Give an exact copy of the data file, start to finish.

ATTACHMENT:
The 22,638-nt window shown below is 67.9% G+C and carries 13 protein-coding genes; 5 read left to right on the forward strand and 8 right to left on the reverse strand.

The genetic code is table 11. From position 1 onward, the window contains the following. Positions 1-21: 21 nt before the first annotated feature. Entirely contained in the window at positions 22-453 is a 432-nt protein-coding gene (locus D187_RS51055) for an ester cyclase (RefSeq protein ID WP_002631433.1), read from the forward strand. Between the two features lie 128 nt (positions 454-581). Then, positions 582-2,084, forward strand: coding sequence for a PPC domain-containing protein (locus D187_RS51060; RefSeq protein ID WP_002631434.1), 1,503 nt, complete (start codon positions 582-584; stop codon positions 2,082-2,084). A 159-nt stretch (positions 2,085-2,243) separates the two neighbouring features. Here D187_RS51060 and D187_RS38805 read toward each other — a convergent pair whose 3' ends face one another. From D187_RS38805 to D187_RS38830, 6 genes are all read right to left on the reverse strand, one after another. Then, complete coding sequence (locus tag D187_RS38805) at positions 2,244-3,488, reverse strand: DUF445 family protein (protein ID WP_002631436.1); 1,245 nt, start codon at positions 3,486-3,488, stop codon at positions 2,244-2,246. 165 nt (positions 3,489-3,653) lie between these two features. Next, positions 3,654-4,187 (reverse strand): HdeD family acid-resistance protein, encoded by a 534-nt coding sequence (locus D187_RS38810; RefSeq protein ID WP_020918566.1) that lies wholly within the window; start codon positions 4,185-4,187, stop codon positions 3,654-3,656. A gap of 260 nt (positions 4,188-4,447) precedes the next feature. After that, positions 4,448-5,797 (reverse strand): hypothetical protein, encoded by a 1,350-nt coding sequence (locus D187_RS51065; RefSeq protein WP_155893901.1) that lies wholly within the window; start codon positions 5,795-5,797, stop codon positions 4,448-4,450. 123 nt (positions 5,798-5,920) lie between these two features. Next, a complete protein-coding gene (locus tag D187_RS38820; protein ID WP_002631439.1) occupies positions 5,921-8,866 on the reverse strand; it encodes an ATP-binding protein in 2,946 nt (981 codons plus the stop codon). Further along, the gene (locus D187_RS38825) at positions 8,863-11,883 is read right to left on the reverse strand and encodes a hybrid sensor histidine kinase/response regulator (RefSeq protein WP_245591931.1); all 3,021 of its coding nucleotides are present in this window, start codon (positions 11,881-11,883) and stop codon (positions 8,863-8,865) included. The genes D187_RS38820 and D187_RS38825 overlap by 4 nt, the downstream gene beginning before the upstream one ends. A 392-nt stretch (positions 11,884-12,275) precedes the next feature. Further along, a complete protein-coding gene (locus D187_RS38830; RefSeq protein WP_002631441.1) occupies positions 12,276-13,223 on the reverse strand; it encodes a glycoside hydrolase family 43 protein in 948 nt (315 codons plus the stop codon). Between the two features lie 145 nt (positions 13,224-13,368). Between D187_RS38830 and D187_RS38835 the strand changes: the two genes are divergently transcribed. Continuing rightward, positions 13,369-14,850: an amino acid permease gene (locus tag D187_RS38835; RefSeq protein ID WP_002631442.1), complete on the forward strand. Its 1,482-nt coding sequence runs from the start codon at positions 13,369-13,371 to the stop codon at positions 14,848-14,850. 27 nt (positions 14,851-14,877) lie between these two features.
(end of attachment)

The 22,638-nt window shown below is 67.9% G+C and carries 13 protein-coding genes; 5 read left to right on the forward strand and 8 right to left on the reverse strand.

The genetic code is table 11. From position 1 onward, the window contains the following. Positions 1-21: 21 nt before the first annotated feature. Entirely contained in the window at positions 22-453 is a 432-nt protein-coding gene (locus D187_RS51055) for an ester cyclase (RefSeq protein ID WP_002631433.1), read from the forward strand. Between the two features lie 128 nt (positions 454-581). Then, positions 582-2,084, forward strand: coding sequence for a PPC domain-containing protein (locus D187_RS51060; RefSeq protein ID WP_002631434.1), 1,503 nt, complete (start codon positions 582-584; stop codon positions 2,082-2,084). A 159-nt stretch (positions 2,085-2,243) separates the two neighbouring features. Here D187_RS51060 and D187_RS38805 read toward each other — a convergent pair whose 3' ends face one another. From D187_RS38805 to D187_RS38830, 6 genes are all read right to left on the reverse strand, one after another. Then, complete coding sequence (locus tag D187_RS38805) at positions 2,244-3,488, reverse strand: DUF445 family protein (protein ID WP_002631436.1); 1,245 nt, start codon at positions 3,486-3,488, stop codon at positions 2,244-2,246. 165 nt (positions 3,489-3,653) lie between these two features. Next, positions 3,654-4,187 (reverse strand): HdeD family acid-resistance protein, encoded by a 534-nt coding sequence (locus D187_RS38810; RefSeq protein ID WP_020918566.1) that lies wholly within the window; start codon positions 4,185-4,187, stop codon positions 3,654-3,656. A gap of 260 nt (positions 4,188-4,447) precedes the next feature. After that, positions 4,448-5,797 (reverse strand): hypothetical protein, encoded by a 1,350-nt coding sequence (locus D187_RS51065; RefSeq protein WP_155893901.1) that lies wholly within the window; start codon positions 5,795-5,797, stop codon positions 4,448-4,450. 123 nt (positions 5,798-5,920) lie between these two features. Next, a complete protein-coding gene (locus tag D187_RS38820; protein ID WP_002631439.1) occupies positions 5,921-8,866 on the reverse strand; it encodes an ATP-binding protein in 2,946 nt (981 codons plus the stop codon). Further along, the gene (locus D187_RS38825) at positions 8,863-11,883 is read right to left on the reverse strand and encodes a hybrid sensor histidine kinase/response regulator (RefSeq protein WP_245591931.1); all 3,021 of its coding nucleotides are present in this window, start codon (positions 11,881-11,883) and stop codon (positions 8,863-8,865) included. The genes D187_RS38820 and D187_RS38825 overlap by 4 nt, the downstream gene beginning before the upstream one ends. A 392-nt stretch (positions 11,884-12,275) precedes the next feature. Further along, a complete protein-coding gene (locus D187_RS38830; RefSeq protein WP_002631441.1) occupies positions 12,276-13,223 on the reverse strand; it encodes a glycoside hydrolase family 43 protein in 948 nt (315 codons plus the stop codon). Between the two features lie 145 nt (positions 13,224-13,368). Between D187_RS38830 and D187_RS38835 the strand changes: the two genes are divergently transcribed. Continuing rightward, positions 13,369-14,850: an amino acid permease gene (locus tag D187_RS38835; RefSeq protein ID WP_002631442.1), complete on the forward strand. Its 1,482-nt coding sequence runs from the start codon at positions 13,369-13,371 to the stop codon at positions 14,848-14,850. 27 nt (positions 14,851-14,877) lie between these two features.